Last year, many of us thought we achieved a historic breakthrough by electing 87 “Tea Party” freshmen.  Undoubtedly, many of them have been stalwart fighters for liberty and the limited government principles that buoyed them into office.  Unfortunately, many of them voted for the debt deal and every single spending bill, in violation of multiple campaign pledges.  Indeed, many of them are anything but Tea Party leaders.
One of the unwavering and indefatigable members of the freshmen class, Mick Mulvaney, had this to say about his fellow rookies:
“I would be embarrassed to tell you how many folks ran saying that they weren’t going to spend a bunch of money, they weren’t going to raise the debt ceiling, and then they went to Washington, D.C., and did exactly that.” My dad told me something long before I was in politics, and when your dad gives you advice every single day, eventually one or two of the things stick in your mind. And he said, don’t believe what people say, believe what they do.”
“We cannot have another experience like we’ve had in my freshman class, of people saying one thing and doing another.”

Thus, despite Republicans winning control of the House, we are still a minority in the majority.
We must internalize this lesson and commit ourselves to harness any opportunity to elect a steadfast conservative.  We have very little time this year because all of the primaries have been moved up for the presidential election.  There are many solid conservative districts with members who supported every solitary sellout of the legislative session.  The disappointment of the presidential election is serving as my inspiration to highlight these races in the coming weeks.  Hopefully, you will share that inspiration as well.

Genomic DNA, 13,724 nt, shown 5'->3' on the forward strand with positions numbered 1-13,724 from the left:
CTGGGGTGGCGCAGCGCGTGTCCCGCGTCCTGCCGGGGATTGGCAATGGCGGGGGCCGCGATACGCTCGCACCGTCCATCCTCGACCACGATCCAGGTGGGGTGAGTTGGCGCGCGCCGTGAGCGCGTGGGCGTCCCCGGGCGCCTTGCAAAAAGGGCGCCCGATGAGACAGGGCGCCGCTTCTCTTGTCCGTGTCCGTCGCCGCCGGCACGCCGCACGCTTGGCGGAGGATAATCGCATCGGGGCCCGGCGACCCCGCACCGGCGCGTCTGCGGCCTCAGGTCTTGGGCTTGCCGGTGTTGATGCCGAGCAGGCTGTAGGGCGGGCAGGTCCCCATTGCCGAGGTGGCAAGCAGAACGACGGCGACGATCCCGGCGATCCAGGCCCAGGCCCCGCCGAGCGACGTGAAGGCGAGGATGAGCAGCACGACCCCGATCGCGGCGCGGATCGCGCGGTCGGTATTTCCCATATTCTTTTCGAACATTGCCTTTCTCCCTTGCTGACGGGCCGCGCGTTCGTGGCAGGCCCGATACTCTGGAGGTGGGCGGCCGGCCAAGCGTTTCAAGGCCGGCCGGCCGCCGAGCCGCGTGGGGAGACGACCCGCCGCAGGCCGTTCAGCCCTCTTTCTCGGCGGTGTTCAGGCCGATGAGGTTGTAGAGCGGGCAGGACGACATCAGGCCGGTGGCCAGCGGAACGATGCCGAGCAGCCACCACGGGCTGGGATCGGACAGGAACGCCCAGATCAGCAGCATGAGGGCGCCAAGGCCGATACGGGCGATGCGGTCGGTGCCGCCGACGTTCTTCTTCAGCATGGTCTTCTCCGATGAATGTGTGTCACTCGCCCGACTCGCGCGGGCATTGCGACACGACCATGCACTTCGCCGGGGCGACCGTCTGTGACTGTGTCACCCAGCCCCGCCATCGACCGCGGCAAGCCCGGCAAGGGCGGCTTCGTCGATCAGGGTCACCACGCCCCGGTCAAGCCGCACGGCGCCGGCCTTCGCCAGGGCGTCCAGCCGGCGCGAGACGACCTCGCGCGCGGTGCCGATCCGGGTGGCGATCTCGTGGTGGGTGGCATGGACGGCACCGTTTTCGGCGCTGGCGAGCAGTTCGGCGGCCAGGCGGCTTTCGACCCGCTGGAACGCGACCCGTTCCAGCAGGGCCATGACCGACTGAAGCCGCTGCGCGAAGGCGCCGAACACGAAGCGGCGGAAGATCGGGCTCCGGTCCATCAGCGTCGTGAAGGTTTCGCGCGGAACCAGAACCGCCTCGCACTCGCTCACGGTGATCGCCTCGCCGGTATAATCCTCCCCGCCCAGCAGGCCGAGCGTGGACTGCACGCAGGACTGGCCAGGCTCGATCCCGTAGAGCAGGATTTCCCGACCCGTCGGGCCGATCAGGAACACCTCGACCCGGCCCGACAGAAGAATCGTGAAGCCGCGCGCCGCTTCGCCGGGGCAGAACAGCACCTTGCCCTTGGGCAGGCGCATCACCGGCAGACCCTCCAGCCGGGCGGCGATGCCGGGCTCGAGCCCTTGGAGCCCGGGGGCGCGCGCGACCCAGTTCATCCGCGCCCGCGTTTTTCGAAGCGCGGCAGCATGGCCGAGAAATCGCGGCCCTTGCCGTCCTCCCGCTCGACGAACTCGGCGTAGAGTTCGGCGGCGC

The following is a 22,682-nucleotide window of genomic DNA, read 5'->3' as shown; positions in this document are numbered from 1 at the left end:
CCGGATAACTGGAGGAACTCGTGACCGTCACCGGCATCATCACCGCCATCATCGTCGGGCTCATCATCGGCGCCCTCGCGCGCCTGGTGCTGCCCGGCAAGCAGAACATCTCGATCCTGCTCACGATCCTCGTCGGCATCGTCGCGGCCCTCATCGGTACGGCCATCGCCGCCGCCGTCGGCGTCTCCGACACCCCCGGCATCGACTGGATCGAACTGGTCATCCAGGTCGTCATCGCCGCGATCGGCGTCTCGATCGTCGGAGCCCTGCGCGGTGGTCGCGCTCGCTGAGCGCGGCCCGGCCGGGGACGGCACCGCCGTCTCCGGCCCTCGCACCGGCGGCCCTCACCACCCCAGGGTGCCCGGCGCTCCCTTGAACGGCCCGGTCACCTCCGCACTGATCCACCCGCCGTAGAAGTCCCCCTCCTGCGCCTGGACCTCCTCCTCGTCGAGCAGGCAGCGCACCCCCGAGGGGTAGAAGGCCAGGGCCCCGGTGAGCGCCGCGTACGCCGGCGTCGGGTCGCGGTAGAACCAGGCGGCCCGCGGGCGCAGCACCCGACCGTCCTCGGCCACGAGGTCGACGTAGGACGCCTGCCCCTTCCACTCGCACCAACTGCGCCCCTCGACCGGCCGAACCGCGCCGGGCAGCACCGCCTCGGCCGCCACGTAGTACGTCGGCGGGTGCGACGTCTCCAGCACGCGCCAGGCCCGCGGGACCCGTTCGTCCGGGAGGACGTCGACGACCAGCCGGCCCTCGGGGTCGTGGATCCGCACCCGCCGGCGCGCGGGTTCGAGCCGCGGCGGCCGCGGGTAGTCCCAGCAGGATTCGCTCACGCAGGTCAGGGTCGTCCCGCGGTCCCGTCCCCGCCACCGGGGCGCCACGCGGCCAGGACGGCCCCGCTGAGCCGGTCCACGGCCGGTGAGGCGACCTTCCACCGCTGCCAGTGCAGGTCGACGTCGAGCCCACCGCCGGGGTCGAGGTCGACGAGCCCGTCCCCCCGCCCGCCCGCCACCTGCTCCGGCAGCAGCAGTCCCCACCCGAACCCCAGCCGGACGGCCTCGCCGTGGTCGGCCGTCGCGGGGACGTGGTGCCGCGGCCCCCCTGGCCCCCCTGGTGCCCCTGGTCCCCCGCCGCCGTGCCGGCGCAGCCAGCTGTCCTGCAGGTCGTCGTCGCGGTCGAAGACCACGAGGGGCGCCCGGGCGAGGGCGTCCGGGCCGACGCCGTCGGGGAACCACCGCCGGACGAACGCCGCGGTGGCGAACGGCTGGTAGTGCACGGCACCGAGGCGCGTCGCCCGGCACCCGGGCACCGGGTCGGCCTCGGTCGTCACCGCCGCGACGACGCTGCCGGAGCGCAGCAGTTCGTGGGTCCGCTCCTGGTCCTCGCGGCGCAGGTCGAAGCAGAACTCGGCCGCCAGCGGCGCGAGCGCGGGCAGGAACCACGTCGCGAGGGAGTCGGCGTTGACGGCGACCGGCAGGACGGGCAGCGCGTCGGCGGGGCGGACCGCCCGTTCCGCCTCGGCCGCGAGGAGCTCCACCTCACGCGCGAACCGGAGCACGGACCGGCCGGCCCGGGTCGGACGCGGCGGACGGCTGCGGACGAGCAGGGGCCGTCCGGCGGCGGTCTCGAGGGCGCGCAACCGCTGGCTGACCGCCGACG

For now, there are some clear winners in the Senate races.  Here is a list to build on:

Thursday, January 12, 2012

Multiple Choice Mitt’s Changing Colors on Romneycare

April 12, 2006 is a day that will live on in infamy.  That was the day that then-Gov. Mitt Romney signed his signature socialized healthcare bill into law with Ted Kennedy standing over his shoulder.  It was the first time in American history that government of any sort compelled its citizenry to purchase health insurance.  It served as the catalyst for an individual mandate on a federal level, paving the road for Obamacare.